p.2 The Senate of the United States have refused to entertain a claim of Messrs. William & James Crooks, then of Niagara, U.C., for an illegal seizure of a schooner of theirs in 1812. The following account of the matter is given in a Philadelphia paper:-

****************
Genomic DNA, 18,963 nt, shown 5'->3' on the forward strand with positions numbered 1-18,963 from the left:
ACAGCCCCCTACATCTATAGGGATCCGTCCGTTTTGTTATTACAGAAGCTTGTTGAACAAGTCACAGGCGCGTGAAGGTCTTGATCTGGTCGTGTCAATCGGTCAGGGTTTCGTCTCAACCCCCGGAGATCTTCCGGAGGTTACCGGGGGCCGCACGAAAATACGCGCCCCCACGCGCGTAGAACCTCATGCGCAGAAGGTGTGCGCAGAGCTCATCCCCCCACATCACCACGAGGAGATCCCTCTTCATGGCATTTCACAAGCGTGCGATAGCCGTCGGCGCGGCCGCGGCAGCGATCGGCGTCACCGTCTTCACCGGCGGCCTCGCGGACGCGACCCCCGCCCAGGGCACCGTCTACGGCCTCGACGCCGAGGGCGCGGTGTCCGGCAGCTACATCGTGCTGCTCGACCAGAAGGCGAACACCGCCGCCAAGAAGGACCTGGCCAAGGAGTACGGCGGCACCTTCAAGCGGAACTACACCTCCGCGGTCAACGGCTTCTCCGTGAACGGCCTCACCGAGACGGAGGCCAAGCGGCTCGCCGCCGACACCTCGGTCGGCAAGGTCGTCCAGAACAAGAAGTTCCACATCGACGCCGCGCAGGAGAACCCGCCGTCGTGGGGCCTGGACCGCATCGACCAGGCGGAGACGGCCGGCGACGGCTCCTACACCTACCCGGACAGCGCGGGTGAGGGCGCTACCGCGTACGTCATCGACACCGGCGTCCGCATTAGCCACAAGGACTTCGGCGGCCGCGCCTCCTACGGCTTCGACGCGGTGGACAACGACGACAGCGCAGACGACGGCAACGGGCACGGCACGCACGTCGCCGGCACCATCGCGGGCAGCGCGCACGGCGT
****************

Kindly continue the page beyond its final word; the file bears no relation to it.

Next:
This was the case of the vessel called the Lord Nelson, captured by Lieutenant Woolsey, on Lake Ontario, in 1812, for an alleged violation of the embargo laws. The vessel and cargo were sold, and the proceeds paid into Court. The claimants finally obtained a decree in their favour, and received - not their money - but an order on the Clerk of the Southern District from the money arising from the sales of the vessels and cargo. No money was ever paid on the order, and Theron Rudd, the Clerk, with whom the money was deposited, became a bankrupt and a defaulter in a large amount. The Government was applied to through the British Minister, for redress, but nothing was done in relation to it, and the claimants came to Congress, where a Bill for their relief has this day been rejected. The principle assumed is, that the Government is not responsible for its own officers. It is an important decision in reference to cases which are likely to be of frequent occurrence. A draft upon a Sub Treasurer, for instance, may be protested - the Sub may be steaming it across the Atlantic, and the Government declare it is not responsible for the defalcation of its officers.